by Sylvi Weidlich
It is summer in New York City. On a factory floor, three pale, serious boys go about their daily work, rolling cigars for the "Engelhardt & Company" cigar factory. Especially during peak hours, the factory employs many children. The middle one of them seems almost a bit precocious, his cigar dangling loosely in the right corner of his mouth. His cap hangs cheekily half over his head, which is lined with dark curls. Tired-awake eyes with deep rings look highly concentrated and too soon grown-up on a conversational situation. His formerly white shirt is unbuttoned to the middle. All three look like they're under 14. All three smoke.
Behind them, with their backs turned, other workers go about the business of rolling cigars. Different light sources from both the right and left as well as the deliberately chosen perspective give the impression of a seemingly endless factory where child labor is nothing unusual.
It is 1909, industrialization is setting in, many European immigrants arrive in America in search of work between 1880 and 1920. Lewis Hines documented the work under miserable conditions for the welfare organization "National Child Labor Committee (NCLC)" and photographed paperboys no more than 10 years old or girls in cotton mills, in the fields or in cigar factories. Wanting to change the situation, Hine uses his images instead of endless words as a contribution to the emerging "social documentary photography" and takes the role of the documenter.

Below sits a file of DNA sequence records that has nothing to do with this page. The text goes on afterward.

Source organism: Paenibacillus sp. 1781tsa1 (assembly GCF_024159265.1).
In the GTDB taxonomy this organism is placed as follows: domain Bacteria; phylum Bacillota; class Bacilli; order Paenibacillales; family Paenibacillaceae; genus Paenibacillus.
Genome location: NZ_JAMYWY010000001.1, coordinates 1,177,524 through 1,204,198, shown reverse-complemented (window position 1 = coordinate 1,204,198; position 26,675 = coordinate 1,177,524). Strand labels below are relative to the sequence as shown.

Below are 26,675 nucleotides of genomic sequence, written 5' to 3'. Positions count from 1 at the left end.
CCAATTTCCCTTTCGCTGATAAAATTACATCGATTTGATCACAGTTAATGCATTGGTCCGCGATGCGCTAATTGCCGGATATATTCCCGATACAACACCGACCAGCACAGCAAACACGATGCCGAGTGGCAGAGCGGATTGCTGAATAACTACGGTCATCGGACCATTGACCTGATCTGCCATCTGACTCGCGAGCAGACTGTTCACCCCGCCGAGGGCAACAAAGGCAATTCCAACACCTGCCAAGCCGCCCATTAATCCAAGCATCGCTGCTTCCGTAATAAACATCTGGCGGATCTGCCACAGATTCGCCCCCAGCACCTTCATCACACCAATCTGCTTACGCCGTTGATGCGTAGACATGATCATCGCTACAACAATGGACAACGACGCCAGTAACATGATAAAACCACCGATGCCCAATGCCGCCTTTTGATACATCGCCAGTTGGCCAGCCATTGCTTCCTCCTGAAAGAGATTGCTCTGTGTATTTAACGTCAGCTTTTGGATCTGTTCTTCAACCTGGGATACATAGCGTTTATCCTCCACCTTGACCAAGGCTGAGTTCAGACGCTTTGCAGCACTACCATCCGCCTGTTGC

With his directness, Hine skips over the emotion that comes with looking at a difficult situation: his images immediately and without detour deliver a punch to the pit of the stomach. Hine consciously chooses to photograph the three boys - fully aware of their responsibility of earning money to ensure their own survival - rather than show the miserable working conditions.
In 1916, America passed a law restricting child labor in its own country. The pictures of Lewis W. Hine made a considerable contribution to this.
Lewis W. Hine - Young Cigar Makers